But that doesn’t mean it is. While almost every automotive enthusiast community seems to be evaporating, 4×4 recreation nuts appear to be growing in number. I know several people who have purchased Jeep Wranglers (their first) since 2019 and a couple have told me that they like the idea of something a little easier to live with around town that can still handle a gnarly trail on the weekend. That’s kind of where the Bronco lives. The now-canceled Ford would have presumably carried over those traits in pickup guise, similarly to how the Gladiator takes what’s good about the Wrangler and adds enhanced towing capabilities — providing some utility for campers (which have also been growing in number since 2015). With everything pointing to these kinds of lifestyle vehicles becoming all the rage, it might be better to just shelve the Bronco pickup temporarily.

[Image: Ford]

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21 Comments on “Report: Ford Bronco Pickup Cancelled...”

  • avatar
    SCE to AUX

    Too bad; it wouldn’t have needed that pesky roof.

    • 0 avatar

      I’m interested in the Bronco, but after reading TFL Truck and their roof issues, I’m staying away. I would prefer a good ‘ol all metal fixed roof. The same mentality keeps me away from glass roofs etc… for roll over protection. The cancelation of the p/u, does this equate to white collar workers staying home? Can’t really see engineering and manufacturing processes being effectively worked out over Zoom. FoMoCo is starting to emulate the Ford Foundation. It’s a shame.

      • 0 avatar
        SCE to AUX

        No, I think the article is right about the reason.

        A Bronco pickup is one too many in the Ford lineup. The F-series, Ranger, Maverick, and F-150EV are all going to be popular, but it’s hard to see how a Bronco pickup fills a niche that those products don’t.

        But to your point about working from home – in-person becomes more necessary the closer your job is to testing and production. As an engineer, I can do a lot from home if I want, but eventually some in-person work is essential. It’s also good for mental health.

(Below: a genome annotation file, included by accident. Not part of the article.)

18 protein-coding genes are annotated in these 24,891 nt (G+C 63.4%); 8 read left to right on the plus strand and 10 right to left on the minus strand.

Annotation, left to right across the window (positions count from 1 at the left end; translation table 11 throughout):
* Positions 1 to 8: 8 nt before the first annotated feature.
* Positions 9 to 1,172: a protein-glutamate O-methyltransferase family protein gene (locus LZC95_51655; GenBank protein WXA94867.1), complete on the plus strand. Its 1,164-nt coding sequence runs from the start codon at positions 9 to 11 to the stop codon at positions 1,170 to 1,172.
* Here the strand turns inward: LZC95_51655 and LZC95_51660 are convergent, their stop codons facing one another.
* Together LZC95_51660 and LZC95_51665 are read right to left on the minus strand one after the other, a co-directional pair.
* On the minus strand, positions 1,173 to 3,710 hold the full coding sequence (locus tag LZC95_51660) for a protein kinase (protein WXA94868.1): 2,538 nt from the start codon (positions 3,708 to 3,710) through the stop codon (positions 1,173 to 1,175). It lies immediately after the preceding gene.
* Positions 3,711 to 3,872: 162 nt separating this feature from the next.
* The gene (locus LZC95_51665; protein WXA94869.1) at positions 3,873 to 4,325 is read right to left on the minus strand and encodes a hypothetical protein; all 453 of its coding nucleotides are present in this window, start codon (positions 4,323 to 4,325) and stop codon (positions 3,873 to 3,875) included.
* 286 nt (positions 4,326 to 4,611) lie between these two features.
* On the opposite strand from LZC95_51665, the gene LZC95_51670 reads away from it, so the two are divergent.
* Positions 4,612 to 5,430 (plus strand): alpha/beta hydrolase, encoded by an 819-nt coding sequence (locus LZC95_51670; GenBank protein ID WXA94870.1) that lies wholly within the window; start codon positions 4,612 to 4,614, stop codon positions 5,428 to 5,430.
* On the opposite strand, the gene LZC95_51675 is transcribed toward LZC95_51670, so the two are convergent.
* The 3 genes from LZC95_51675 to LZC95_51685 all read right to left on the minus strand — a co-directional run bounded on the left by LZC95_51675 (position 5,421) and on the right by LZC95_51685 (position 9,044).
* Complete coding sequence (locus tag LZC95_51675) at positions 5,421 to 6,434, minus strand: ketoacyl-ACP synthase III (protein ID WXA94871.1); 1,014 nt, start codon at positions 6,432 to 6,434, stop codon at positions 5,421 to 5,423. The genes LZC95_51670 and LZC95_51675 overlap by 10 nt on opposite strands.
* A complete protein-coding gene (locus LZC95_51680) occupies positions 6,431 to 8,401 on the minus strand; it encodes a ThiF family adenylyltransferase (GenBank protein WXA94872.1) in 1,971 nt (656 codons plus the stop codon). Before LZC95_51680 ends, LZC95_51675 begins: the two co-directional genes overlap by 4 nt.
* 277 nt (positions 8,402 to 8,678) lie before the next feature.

• 0 avatar

          Ford doesn’t need a Bronco pickup. They already have 4: Super Duty, F150, Ranger, and Maverick.

          They don’t need another “offroad” pickup with the Ranger Raptor on its way. Add to that list, the F150 Raptor and HD Tremor.

      • 0 avatar

        “? Can’t really see engineering and manufacturing processes being effectively worked out over Zoom. ”

        I’ve done hardware work over zoom and other stuff. Worked with the mechanical engineer on the design. He’d send me his latest, then I’d 3D print it to test it out. If I needed to, I could do small cast aluminum as well. For bigger stuff, there’s a shop 4 miles away that I can send a file to and they can do whatever I need in aluminum or steel. The only thing I had to send out for was bearing balls.

    • 0 avatar

      they would have been dumb to not offer a removable top

  • avatar

    Stellantis doesn’t have any mid-size trucks beyond the Gladiator (the “Dakota” cousin is apparently cancelled too), while Ford has the Ranger (which probably has even better name recognition than Bronco).